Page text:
From the director of Skyfall and Spectre comes 1917, an epic war film that has hauled a number of awards, and for good reason too… Because it’s brilliant. 1917 is up there at the top alongside Saving Private Ryan and Hacksaw Ridge on my metaphorical list of “the best war movies”.
1917 isn’t just a film, it’s an experience, and if you get a chance to watch it on the big screen then you simply must do. It’s an incredible technical achievement and the film’s “one-shot” filming method means that the entire runtime is intimate and intense. From start to finish, the camera doesn’t leave our two lead characters and the audience are taken on a deep, immersive journey with them that feels raw and unsettlingly real. 1917 takes the time to flesh out these characters, making them relatable and giving the audience time to connect with them. This only makes everything more hard-hitting as the horrors of the First World War inevitably come into play, at times it’s not an easy watch and is extremely unsettling. This isn’t like Dunkirk, where the horrors and reality of war were brushed aside in favour of a lower age-rating and a focus on the tension instead, 1917 is going to make you feel uncomfortable at times. But this is all part of the experience, and it would be a much weaker film without these moments, I’m glad it didn’t shy away from them.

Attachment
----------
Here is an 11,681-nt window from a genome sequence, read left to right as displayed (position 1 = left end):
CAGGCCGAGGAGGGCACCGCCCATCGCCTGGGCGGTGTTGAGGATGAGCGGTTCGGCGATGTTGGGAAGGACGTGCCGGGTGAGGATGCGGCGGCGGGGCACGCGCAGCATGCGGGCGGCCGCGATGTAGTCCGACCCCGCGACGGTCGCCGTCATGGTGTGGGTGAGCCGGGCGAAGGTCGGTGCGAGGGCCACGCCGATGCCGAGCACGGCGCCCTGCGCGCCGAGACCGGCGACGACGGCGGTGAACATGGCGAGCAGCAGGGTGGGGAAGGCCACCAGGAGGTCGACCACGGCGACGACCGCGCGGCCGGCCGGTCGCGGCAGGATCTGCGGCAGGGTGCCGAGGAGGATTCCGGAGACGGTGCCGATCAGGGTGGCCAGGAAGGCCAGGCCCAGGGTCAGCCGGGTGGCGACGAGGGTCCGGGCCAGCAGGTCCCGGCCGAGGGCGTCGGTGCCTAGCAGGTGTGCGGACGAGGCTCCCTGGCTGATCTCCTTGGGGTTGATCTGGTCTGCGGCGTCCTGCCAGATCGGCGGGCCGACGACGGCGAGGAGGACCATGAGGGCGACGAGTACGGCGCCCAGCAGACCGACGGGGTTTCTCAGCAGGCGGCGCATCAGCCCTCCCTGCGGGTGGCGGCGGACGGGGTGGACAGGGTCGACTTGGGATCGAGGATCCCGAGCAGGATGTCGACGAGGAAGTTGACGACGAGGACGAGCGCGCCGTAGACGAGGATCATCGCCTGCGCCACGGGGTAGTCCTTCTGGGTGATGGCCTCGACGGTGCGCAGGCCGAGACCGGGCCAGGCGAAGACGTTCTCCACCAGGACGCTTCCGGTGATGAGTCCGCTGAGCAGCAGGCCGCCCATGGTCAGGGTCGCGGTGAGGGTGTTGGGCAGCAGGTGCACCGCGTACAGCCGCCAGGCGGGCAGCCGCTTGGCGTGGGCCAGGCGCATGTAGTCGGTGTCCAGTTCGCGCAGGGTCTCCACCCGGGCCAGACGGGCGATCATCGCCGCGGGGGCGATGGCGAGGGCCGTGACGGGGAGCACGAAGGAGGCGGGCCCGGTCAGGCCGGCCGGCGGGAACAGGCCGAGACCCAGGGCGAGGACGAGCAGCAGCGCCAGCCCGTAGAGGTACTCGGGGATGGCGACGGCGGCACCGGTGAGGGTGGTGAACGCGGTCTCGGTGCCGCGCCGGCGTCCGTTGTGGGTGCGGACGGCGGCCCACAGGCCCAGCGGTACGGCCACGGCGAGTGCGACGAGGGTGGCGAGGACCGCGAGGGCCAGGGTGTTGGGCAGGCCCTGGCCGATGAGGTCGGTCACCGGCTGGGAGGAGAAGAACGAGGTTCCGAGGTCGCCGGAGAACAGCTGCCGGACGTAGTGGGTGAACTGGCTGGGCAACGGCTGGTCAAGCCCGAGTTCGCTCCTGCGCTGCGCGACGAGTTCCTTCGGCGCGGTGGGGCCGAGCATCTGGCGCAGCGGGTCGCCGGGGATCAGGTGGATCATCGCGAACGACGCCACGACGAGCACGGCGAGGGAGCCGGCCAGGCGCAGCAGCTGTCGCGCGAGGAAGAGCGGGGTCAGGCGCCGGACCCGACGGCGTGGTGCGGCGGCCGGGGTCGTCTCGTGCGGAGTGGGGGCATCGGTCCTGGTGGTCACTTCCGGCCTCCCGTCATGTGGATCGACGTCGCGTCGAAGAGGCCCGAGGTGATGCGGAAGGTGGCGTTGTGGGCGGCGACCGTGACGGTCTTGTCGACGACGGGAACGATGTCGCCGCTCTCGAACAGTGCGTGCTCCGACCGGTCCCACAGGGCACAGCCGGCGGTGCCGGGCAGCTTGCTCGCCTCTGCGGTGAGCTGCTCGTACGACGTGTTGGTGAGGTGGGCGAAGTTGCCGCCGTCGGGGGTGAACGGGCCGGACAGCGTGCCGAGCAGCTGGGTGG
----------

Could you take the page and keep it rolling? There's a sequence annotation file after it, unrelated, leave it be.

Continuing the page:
Everyone involved with this film should be extremely proud, because all aspects of it come together brilliantly and the end result is fantastic. The star-studded cast are all sensational, bringing that level of realism that you need in a war film to truly get the audience invested. The visuals, effects and cinematography are at times mind-blowing, hence why seeing this film on the big screen is a huge bonus. As well as this, Thomas Newman has probably delivered my favourite film score since Blade Runner 2049, it is simply amazing, and I’ve found myself listening to it in full on more than one occasion.
The trailers are somewhat deceiving, if you’re going into this film expecting an action-packed war movie then you might be disappointed, this film is slow at times and can go on for a while without any action beats. Personally, I loved that aspect of it as it gave the film more time to develop characters, build relationships, focus on the individuals and the quieter, intimate moments that at times are just as hard-hitting as the moments with explosions and gunfire galore. However, I’m wary some people might want something different from a war film and may find it a bit dull at times.
1917 is a brilliant piece of filmmaking and deserving of the accolades it has received. It’s no doubt going to be an inspiration to other filmmakers and is likely going to stand the test of time, in years to come when commentators discuss the best war movies ever made, I have no doubt 1917 will enter the conversation.
I give 1917 an 8.5/10.